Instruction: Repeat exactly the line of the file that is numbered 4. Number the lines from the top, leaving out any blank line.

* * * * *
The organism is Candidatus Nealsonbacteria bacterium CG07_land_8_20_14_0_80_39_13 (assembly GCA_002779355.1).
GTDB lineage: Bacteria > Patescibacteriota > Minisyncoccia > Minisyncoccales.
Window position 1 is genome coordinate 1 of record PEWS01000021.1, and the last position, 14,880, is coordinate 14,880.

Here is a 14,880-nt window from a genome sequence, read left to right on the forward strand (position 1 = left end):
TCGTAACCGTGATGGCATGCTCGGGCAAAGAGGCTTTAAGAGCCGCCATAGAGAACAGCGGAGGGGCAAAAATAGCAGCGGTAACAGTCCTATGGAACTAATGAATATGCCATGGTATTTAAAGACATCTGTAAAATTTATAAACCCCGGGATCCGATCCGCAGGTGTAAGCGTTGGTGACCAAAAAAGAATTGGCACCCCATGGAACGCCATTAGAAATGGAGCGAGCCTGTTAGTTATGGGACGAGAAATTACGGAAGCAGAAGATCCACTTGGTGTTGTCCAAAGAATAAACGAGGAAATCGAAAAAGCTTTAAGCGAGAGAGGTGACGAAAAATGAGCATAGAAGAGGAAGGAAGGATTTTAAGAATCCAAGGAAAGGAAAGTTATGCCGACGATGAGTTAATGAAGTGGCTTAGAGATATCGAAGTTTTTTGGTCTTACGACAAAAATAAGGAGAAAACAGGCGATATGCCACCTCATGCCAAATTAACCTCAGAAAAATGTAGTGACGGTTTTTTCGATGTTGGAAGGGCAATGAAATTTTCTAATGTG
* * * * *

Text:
Here is a 14,880-nt window from a genome sequence, read left to right on the forward strand (position 1 = left end):